From the evidence that was submitted to the inquiry, the application site was not as accessible as he would have expected however, it was reasonably connected to the town centre by public transport, walking and cycling. Most of the nearby urban area was within a reasonable cycling distance, and the improvements proposed at the junction of the A5/Wolvey Road would make it easier for cyclists to access the site. There is an hourly bus service linking the site to Burbage and there is a bus stop located around 350m from the site. 

The Applicant offered a unilateral undertaking under the terms of which the bus service to the site would be improved. Given the new bus service and the other proposed improvements, It was clear that the proposals before the Inquiry would enhance the accessibility of the site both by slow modes and by public transport. 

Overall in relation to issue (c) the Inspector concluded that the proposal would be consistent with Government advice in promoting more sustainable transport. 


d)    The extent to which the proposed development is consistent with Government advice, particularly in relation to giving appropriate weight to protected species and to biodiversity interests within the wider environment (Section 11 of the NPPF)

It was agreed amongst the parties that the site has Local Wildlife Site status. It was also agreed that the proposals do not have any impact on any protected species. Overall, the Inspector concluded that the proposal, together with the proposed ecological mitigation, would comply with Government policies in the NPPF particularly in relation to protected species and to biodiversity interests within the wider environment.  The proposals went beyond the requirements of national and local planning policies in relation to biodiversity and would provide a net enhancement, qualitatively and quantitatively, of biodiversity and habitat interest there would be significant benefit in nature conservation terms which would be brought about by the grant of consent in this case. 

e)    Whether any permission should be subject to any conditions and, if so, the form these should take

RBC submitted a list of suggested conditions and these were discussed at the Inquiry. These conditions were subsequently revised and document RBC3 represented a high level of agreement between the Applicant and the RBC as to the conditions which will be imposed should planning permission be granted. 

f)    Whether any planning permissions granted should be accompanied by any planning obligations under section 106 of the 1990 Act and, if so, whether the proposed terms of such obligations are acceptable. 

A Section 106 planning obligation/unilateral undertaking was provided in order to address the biodiversity offsetting payment and the highways contributions. The planning obligation was discussed in detail at the Inquiry. The LPA considered that the planning obligation was required in relation to the biodiversity offsetting and the Travel Plan. The Inspector considered that all of the provisions of the Section 106 planning obligation were necessary and had been meet. The Inspector accorded the Section 106 Planning obligation significant weight and had regard to it as a material consideration in my conclusion. 

Overall Conclusion 

From all the evidence submitted at the Inquiry, it was clear to the Inspector that there was a definite need for additional office space in the form of a business park of the kind proposed in the application. Secondly, it was clear that there was no other site which had been credibly suggested as being suitable or available to meet the need and, further, the meeting of need would not in anyway undermine the spatial strategy for Hinkley or the viability of Hinkley town centre. Not only were the town centre sites incapable of meeting the need targeted by the development, but in fact commercial viability considerations meant that office uses would imperil their development. The Town Centre AAP did not require them to support office uses and fosters flexibility in relation to users to ensure that the sites are brought forward and not ham-strug as a result of unprofitable uses.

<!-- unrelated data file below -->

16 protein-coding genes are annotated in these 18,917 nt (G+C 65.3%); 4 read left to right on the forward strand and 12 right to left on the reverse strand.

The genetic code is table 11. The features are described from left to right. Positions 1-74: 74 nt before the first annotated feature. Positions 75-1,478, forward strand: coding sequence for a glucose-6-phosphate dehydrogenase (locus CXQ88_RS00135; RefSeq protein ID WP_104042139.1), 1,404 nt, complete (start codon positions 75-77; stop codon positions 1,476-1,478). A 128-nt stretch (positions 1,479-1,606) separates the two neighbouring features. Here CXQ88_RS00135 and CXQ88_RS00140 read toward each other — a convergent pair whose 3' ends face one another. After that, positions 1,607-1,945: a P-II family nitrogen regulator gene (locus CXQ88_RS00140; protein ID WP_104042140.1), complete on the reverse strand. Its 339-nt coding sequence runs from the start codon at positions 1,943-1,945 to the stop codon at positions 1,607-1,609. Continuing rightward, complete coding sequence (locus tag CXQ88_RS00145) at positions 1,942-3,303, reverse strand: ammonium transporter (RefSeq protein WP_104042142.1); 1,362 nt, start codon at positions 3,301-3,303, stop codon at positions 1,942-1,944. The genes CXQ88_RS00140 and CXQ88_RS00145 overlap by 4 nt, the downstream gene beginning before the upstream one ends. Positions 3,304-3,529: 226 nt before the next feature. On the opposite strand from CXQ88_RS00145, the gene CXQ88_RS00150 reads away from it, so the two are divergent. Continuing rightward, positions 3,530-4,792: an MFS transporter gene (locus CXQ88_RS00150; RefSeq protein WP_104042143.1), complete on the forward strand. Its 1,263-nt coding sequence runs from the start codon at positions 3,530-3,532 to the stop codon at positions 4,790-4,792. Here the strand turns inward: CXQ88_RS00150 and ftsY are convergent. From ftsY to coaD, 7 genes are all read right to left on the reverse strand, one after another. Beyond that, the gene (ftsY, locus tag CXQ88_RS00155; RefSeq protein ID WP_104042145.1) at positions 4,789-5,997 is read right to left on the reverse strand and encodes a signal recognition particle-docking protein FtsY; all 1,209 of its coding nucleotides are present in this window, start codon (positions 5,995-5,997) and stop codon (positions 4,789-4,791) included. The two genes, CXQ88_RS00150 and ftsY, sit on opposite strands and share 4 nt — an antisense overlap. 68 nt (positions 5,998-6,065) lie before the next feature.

Suitable measures are in place to ensure that the development is accessible. The proposal would contribute to the economic prosperity of the area by providing some 350 jobs as well as remediating the site and securing overall bio-diversity enhancements. The Inspector therefore recommended that planning permission with conditions be granted. 

Overall conclusions from the Secretary of State

The Secretary of State concluded that the Applicants demonstrated a definite need for additional office floor space in the form of a business park of the kind proposed. He was satisfied that no other site had credibly been suggested as being suitable or available to meet that need, and that the proposal would not undermine the spatial strategy for Hinkley or the vitality of Hinkley town centre. The Secretary of State considered that the proposal would contribute to the economic prosperity of the area and that it would create a higher quality built environment while securing overall biodiversity enhancements. Overall, he concluded that, to the extent that there is conflict with the development plan, this is clearly outweighed by other material considerations. 

Accordingly for the reasons given above, The Secretary of State agreed with the Inspectors recommendations and granted outline planning permission for a mixed use out of town development comprising Class A3 restaurant, Class B1 business, Class C1 hotel development, Class D2 assembly and leisure and associated car parking and landscaping, subject to the conditions. 

 

For the full Judgement please click here.